Monkeypox is very unpleasant and it spreads very fast, but it’s not a real killer: 16,000 cases in 75 countries in just a couple of months is impressive, but there have been less than 10 deaths. Yet, the World Health Organization has declared monkeypox a global health emergency, which is a big deal. The only other infectious diseases in that category are Covid-19, which has already killed 6.4 million people, and polio. Targeting monkeypox seems disproportionate but there is a reason.
“Covid-19 is broadly viewed as being a ‘once in a lifetime’ or ‘once in a century’ pandemic. Modeling work based on historical data shows that this is not necessarily the case,” reported the epidemiological start-up, Metabiota. That is because “the frequency of ‘spillover’ infectious diseases like Covid is steadily increasing.”
It is increasing because quick-killer pandemic diseases only started thriving in human societies when we began living together in large numbers. Lethal viruses and bacteria probably always ‘spilled over’ into human populations from time to time, but if they infected little hunter-gatherer groups of 50 or 100 people they just died out along with the victims.
The natural home of those diseases were birds and animals. But when human beings started living in civilisations and domesticated some of those animals, the diseases happily transferred across and thrived amongst us.
For most of history, successful transfers did not happen all that often: big, new killer pandemics only came along every 500 years or so. However, now that there are nearly eight billion people and millions criss-cross the planet every day, the disease vectors have more opportunities to spread and they move much faster.
According to Metabiota’s calculations, it is even odds that we will have a new pandemic on the scale of Covid-19 in the next 25 years. It estimates the probability of another global pandemic as deadly as Covid to be between 2.5-3.3 per cent each year. It could even arrive next year.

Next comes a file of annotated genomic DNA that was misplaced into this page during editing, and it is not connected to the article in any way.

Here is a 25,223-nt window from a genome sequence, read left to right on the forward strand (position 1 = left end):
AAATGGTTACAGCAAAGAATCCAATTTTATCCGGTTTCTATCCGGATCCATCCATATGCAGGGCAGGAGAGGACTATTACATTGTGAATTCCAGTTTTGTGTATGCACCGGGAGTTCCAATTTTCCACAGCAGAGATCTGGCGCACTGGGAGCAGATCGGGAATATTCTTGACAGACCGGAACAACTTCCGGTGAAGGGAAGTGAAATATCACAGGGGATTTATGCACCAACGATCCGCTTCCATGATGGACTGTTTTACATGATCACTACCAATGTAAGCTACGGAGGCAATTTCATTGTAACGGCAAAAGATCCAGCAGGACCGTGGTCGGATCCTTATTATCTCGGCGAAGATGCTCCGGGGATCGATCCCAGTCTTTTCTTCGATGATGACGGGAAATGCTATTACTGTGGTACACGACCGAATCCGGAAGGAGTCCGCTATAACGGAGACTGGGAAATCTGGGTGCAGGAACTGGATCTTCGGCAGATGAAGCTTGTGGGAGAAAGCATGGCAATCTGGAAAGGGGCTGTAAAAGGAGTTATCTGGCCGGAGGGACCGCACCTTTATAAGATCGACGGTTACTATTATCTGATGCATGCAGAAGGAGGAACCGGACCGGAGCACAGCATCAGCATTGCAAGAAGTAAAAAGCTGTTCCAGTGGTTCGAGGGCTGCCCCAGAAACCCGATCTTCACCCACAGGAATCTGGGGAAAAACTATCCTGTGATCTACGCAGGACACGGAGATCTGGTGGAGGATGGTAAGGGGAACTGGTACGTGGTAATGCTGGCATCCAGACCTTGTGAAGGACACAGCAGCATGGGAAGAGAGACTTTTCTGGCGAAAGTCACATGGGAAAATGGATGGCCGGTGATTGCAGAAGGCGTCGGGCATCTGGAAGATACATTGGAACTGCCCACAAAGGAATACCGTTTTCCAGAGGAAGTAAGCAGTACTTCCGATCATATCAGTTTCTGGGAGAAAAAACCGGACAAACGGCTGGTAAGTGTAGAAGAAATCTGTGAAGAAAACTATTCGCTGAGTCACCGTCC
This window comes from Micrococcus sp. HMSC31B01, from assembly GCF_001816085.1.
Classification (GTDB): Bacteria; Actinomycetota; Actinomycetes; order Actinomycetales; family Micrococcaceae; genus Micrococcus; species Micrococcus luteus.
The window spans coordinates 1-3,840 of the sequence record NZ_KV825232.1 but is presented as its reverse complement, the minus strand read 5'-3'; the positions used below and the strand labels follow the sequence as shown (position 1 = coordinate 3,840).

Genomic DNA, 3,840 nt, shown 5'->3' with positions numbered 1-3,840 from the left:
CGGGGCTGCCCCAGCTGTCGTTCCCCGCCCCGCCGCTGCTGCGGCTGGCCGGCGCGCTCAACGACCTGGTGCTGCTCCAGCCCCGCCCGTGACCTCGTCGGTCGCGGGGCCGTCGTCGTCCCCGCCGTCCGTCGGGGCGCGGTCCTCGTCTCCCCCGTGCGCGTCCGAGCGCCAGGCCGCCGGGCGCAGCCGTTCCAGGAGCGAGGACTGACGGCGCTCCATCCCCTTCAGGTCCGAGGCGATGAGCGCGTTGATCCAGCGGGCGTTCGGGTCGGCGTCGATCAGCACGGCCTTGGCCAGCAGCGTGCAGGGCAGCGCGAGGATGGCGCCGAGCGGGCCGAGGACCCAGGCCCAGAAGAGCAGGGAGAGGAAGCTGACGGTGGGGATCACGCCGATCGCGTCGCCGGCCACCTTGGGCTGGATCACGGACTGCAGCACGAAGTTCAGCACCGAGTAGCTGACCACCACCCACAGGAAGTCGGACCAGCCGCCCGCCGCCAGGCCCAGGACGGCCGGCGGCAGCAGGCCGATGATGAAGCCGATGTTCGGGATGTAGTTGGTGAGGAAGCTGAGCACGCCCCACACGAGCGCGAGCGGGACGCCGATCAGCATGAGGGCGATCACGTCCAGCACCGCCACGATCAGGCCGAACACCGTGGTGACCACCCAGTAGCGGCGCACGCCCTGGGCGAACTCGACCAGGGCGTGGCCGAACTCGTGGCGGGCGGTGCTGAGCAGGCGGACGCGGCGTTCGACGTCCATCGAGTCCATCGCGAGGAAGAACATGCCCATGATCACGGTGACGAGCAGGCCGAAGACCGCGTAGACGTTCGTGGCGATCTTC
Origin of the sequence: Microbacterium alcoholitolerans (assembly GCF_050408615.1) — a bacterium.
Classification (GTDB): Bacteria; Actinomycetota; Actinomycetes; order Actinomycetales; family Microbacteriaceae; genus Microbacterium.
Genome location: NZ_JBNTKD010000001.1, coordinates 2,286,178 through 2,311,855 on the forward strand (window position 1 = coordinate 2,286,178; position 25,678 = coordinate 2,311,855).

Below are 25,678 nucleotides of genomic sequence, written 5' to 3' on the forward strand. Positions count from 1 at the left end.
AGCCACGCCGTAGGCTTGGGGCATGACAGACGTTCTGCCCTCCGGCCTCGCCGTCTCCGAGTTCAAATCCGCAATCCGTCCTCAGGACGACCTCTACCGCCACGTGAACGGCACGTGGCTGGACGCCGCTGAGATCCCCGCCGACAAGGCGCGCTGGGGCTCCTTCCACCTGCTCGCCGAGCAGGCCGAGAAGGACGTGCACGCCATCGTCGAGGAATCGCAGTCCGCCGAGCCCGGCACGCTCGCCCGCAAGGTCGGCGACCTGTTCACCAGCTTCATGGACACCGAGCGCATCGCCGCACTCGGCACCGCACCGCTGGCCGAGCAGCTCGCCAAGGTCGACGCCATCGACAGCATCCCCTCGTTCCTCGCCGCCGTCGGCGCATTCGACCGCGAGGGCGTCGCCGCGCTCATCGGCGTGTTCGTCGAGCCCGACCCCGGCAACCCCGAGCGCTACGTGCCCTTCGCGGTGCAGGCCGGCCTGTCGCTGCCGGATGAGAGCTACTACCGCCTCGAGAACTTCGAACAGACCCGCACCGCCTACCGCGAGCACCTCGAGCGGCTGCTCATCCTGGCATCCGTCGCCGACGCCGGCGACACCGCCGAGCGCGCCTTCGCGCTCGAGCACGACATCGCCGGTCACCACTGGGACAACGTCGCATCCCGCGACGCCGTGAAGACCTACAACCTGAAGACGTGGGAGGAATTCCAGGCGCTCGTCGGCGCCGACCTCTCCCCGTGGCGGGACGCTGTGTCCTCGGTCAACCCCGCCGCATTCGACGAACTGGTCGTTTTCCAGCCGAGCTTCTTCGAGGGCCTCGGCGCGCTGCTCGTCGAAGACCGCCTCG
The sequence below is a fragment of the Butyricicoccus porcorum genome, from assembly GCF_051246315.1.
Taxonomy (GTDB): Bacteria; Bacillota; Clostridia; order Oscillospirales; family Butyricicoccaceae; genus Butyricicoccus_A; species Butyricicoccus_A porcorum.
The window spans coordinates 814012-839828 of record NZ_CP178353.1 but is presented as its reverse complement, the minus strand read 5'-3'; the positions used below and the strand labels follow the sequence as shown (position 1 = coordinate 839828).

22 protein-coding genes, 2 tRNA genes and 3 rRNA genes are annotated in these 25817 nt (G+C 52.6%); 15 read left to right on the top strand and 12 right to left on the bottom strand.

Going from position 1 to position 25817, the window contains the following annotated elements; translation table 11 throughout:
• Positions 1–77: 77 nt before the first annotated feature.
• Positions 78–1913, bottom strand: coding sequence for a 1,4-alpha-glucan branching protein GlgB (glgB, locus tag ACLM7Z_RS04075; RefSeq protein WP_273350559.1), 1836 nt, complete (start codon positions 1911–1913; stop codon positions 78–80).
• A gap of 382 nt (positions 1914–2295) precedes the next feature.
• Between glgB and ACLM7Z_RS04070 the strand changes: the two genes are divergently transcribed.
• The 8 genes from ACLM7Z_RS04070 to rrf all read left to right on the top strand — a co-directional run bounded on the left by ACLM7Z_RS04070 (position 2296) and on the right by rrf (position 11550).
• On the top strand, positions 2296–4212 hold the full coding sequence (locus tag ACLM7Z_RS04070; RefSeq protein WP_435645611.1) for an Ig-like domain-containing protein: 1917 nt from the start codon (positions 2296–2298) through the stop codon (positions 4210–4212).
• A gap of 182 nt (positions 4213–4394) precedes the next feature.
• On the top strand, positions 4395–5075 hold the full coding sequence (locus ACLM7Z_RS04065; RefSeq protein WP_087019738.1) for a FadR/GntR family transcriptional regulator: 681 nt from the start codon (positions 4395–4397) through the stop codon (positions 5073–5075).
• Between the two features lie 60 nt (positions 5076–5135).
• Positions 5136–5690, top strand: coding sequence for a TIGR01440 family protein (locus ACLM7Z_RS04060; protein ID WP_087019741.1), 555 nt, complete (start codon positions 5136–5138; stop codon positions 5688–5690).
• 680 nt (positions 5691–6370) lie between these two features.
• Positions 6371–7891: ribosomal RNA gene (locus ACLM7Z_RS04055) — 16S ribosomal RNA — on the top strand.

Monkeypox is not that disease. Despite its rapid spread, it is transmitted mainly between men who have sex with men. There is an existing, fully-effective vaccine for it. And hardly anybody dies from it.
So the director-general of WHO, Tedros Adhanom Ghebreyesus, had some explaining to do when he decreed that monkeypox is a global emergency. He explained that it was to speed up research on “the new modes of transmission that have allowed it to spread” and to press countries to use vaccines and other measures to limit infections. These are all sensible things to do but they don’t justify declaring a global health emergency.
What he avoided saying is that he really intends it as a reminder of our peril and a spur to action. The whole pandemic response system needs an exercise that incorporates all the lessons learned from our stumbling response to Covid19 and monkeypox provides an excuse to do it.
Ghebreyesus is manipulating the system in a well-meant attempt to persuade the world to build better systems for containing dangerous emergent diseases and he may come under serious fire for doing so. But you can see his point; we haven’t learned enough from our harrowing experience with Covid. The vaccines were developed faster than in any previous pandemic and twothirds of the world’s population have received at least one dose, but the rate of immunity in the poorest countries is abysmal.
Just spending one-hundredth of what the world spent on fighting Covid to improve global readiness for dealing with the next pandemic — building local vaccine production facilities, regional labs with good analytical capabilities, and stronger reporting networks — could spare us another two years of the misery and loss we had with this pandemic.
If that is Ghebreyesus’s real goal with this monkeypox business, it is alright with me.